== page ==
Ty plushWe carry a wide variety of DIY science kits for less than $20.00, so stock up for all of the budding astronomers, paleontologists, and scientists on your list! Just in time the holidays, new Ty Gear™ plush backpacks are available in a variety of styles. You’ll also find ant farms, large plastic dinosaurs, mermaid-and fairy-making kits, and backpacks full of themed diecast toys!

Gifts under $50.00

For less thanTy Gear backpacks purses $50.00, there are several truly unique options in the Discoveries Shop. The Inclocknito and Spy Science Money Safe kits allow kids to keep their treasures safe, while our brand-new Scientific Robot kit offers many experiments and learning opportunities in one convenient package. Dinosaur table lamps offer a cool way to light up the night, and impressive pizza and space station playsets will bring hours of imaginative play to the creative kids on your list. And don’t forget the large Ty™ Beanie Boos™ and Beanie Babies™, which promise hours of colorful cuddling fun!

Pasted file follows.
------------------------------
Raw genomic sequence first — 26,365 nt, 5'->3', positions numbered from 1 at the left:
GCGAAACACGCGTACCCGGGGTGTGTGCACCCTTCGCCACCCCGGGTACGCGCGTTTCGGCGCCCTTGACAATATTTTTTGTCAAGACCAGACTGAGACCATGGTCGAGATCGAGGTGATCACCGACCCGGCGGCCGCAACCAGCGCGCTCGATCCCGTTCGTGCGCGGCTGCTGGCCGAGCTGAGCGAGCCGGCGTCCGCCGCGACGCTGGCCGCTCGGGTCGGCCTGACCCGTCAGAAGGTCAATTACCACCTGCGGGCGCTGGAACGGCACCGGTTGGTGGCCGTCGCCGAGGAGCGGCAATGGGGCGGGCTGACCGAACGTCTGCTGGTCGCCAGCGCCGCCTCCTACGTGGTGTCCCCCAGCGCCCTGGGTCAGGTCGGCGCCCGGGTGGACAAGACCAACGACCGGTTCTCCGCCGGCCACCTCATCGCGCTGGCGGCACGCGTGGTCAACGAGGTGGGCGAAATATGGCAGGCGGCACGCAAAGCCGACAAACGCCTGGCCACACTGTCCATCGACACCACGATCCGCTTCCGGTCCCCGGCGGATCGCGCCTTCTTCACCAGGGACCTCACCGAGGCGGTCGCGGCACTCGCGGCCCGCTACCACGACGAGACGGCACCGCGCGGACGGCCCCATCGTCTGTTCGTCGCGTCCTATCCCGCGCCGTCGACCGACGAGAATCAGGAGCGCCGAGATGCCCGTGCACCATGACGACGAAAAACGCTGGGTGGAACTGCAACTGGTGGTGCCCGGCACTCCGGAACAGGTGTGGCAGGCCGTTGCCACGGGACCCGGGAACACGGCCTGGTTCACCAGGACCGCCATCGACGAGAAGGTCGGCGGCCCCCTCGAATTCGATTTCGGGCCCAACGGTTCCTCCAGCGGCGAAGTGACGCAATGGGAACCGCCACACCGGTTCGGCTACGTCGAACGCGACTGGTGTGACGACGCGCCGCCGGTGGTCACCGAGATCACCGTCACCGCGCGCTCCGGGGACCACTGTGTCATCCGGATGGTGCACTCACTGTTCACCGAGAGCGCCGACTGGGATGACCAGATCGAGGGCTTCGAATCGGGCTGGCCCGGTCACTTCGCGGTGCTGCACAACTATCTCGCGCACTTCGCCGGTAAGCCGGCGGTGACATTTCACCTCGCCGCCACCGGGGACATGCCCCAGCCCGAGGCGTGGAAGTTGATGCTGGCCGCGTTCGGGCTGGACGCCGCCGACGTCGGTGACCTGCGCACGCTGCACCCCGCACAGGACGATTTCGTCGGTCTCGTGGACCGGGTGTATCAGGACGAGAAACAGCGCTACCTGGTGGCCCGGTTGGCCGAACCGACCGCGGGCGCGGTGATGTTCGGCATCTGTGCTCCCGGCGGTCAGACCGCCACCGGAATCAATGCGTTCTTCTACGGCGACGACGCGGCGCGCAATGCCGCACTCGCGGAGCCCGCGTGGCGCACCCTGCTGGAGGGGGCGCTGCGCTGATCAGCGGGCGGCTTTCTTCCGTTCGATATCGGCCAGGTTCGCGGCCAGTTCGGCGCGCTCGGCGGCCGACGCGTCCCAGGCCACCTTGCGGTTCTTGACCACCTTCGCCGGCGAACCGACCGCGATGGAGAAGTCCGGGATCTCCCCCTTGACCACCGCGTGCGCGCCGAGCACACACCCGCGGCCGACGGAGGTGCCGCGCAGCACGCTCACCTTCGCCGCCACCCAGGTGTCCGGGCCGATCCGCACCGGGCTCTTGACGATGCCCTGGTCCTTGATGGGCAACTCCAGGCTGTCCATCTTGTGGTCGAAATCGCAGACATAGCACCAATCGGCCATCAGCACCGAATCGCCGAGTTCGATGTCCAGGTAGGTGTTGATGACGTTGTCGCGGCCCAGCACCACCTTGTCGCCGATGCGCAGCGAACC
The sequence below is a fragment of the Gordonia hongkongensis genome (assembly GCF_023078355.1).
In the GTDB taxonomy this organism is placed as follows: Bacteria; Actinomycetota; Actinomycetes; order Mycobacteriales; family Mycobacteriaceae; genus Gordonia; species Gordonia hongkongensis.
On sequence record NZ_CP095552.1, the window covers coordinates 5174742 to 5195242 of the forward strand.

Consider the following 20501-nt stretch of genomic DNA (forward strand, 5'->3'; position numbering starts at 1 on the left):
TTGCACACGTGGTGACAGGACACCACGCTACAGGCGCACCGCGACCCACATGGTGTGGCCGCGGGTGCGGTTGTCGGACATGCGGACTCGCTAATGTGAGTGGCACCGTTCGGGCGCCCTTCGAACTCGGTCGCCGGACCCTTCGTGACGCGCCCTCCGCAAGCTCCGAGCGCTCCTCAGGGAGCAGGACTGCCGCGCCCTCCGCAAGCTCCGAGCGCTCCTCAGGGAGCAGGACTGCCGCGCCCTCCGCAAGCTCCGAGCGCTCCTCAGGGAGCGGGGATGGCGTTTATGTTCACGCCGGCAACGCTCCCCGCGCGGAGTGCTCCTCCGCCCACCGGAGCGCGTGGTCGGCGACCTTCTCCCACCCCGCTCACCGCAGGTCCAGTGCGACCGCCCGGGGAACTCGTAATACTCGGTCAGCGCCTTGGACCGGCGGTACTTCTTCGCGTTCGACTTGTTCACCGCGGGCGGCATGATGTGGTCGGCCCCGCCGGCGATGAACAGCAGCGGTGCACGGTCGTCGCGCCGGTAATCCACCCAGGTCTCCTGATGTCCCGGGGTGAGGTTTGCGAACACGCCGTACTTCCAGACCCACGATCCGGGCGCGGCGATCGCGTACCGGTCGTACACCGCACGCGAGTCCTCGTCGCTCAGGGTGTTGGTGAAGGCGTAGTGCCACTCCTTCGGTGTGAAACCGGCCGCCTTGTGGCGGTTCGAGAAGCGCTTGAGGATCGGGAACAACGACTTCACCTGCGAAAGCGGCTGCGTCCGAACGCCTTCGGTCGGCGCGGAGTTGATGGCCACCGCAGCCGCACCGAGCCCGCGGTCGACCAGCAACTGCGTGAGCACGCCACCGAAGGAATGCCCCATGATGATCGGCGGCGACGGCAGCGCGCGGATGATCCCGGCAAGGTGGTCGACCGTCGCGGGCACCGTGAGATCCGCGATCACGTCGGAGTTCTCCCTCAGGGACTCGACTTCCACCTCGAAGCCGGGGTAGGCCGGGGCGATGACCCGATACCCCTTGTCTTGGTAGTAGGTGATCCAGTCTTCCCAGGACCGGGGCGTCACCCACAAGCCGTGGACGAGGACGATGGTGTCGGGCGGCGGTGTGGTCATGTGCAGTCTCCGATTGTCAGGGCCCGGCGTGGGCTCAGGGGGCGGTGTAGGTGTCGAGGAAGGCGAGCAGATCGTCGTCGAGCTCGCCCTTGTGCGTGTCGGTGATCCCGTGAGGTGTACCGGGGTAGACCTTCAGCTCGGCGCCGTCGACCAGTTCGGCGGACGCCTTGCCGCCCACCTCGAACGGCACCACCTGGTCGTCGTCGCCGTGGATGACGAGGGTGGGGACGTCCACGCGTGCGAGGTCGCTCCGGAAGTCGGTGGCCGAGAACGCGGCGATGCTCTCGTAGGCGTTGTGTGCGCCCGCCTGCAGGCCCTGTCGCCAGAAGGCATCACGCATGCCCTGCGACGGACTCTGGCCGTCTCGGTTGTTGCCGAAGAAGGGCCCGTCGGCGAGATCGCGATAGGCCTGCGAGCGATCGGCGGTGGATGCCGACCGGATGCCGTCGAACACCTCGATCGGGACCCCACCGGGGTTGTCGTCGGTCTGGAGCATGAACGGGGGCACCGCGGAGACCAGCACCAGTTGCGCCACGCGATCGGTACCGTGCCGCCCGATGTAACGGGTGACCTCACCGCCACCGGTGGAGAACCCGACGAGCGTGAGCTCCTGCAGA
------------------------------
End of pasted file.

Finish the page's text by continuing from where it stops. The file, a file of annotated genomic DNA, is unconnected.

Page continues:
Adults

AdultWhat do you buy for the guy or gal who has everything? A Bigfoot action figure or scarf, of course, or perhaps Star Wars™ salt-and-pepper shakers or that Death Star™ serving platter! Pass the time by completing a puzzle featuring the periodic table of the elements or beautiful gemstones; keep the time with a cool galaxy-print (or, yes, Star Wars™-themed) wall clock. Cozy socks in a variety of fun animal designs help keep cold winter feet warm; cold winter mornings are made a little more bearable when hot coffee or tea is sipped from a handwarmer animal mug. And office work always goes a little faster when you have a woodpecker stapler or otter tape dispenser by your side.

Visit the Discoveries Gift Shop today and let us help you choose the perfect holiday gifts!

Angela M. Shaffer is the Senior Manager, Guest Services and Database Management at the Boonshoft Museum of Discovery.

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For Halloween the Boonshoft Museum Presents Frankenstein, Plasma, and Pickles…Oh My!

By MACKENZIE E. ENGLISH